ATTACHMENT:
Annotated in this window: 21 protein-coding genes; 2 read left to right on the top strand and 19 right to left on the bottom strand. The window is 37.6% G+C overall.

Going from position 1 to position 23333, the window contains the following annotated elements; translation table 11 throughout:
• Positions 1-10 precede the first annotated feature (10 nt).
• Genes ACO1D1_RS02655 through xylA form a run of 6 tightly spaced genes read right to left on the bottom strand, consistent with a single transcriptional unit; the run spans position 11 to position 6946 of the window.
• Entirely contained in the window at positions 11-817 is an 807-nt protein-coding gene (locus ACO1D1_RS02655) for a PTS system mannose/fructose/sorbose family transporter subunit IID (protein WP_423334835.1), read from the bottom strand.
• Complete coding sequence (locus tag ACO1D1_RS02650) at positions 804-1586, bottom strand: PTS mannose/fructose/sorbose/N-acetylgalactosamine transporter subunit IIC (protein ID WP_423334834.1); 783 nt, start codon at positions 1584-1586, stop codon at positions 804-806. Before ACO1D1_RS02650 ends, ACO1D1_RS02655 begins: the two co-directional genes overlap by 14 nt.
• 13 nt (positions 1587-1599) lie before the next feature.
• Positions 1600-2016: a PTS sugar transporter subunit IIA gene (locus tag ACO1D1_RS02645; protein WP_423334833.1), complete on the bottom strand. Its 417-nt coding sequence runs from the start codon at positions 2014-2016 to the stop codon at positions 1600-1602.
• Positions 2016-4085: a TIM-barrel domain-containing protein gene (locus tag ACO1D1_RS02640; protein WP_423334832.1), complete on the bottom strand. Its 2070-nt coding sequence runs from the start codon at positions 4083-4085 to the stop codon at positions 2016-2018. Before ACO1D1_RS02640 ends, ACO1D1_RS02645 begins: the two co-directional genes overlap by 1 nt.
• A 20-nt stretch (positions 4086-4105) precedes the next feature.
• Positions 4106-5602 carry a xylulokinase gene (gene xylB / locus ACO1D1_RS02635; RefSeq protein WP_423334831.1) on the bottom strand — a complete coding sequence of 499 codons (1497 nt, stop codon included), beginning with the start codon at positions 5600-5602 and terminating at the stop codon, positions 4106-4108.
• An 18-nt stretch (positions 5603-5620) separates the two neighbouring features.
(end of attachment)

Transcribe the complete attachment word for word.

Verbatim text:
Annotated in this window: 21 protein-coding genes; 2 read left to right on the top strand and 19 right to left on the bottom strand. The window is 37.6% G+C overall.

Going from position 1 to position 23333, the window contains the following annotated elements; translation table 11 throughout:
• Positions 1-10 precede the first annotated feature (10 nt).
• Genes ACO1D1_RS02655 through xylA form a run of 6 tightly spaced genes read right to left on the bottom strand, consistent with a single transcriptional unit; the run spans position 11 to position 6946 of the window.
• Entirely contained in the window at positions 11-817 is an 807-nt protein-coding gene (locus ACO1D1_RS02655) for a PTS system mannose/fructose/sorbose family transporter subunit IID (protein WP_423334835.1), read from the bottom strand.
• Complete coding sequence (locus tag ACO1D1_RS02650) at positions 804-1586, bottom strand: PTS mannose/fructose/sorbose/N-acetylgalactosamine transporter subunit IIC (protein ID WP_423334834.1); 783 nt, start codon at positions 1584-1586, stop codon at positions 804-806. Before ACO1D1_RS02650 ends, ACO1D1_RS02655 begins: the two co-directional genes overlap by 14 nt.
• 13 nt (positions 1587-1599) lie before the next feature.
• Positions 1600-2016: a PTS sugar transporter subunit IIA gene (locus tag ACO1D1_RS02645; protein WP_423334833.1), complete on the bottom strand. Its 417-nt coding sequence runs from the start codon at positions 2014-2016 to the stop codon at positions 1600-1602.
• Positions 2016-4085: a TIM-barrel domain-containing protein gene (locus tag ACO1D1_RS02640; protein WP_423334832.1), complete on the bottom strand. Its 2070-nt coding sequence runs from the start codon at positions 4083-4085 to the stop codon at positions 2016-2018. Before ACO1D1_RS02640 ends, ACO1D1_RS02645 begins: the two co-directional genes overlap by 1 nt.
• A 20-nt stretch (positions 4086-4105) precedes the next feature.
• Positions 4106-5602 carry a xylulokinase gene (gene xylB / locus ACO1D1_RS02635; RefSeq protein WP_423334831.1) on the bottom strand — a complete coding sequence of 499 codons (1497 nt, stop codon included), beginning with the start codon at positions 5600-5602 and terminating at the stop codon, positions 4106-4108.
• An 18-nt stretch (positions 5603-5620) separates the two neighbouring features.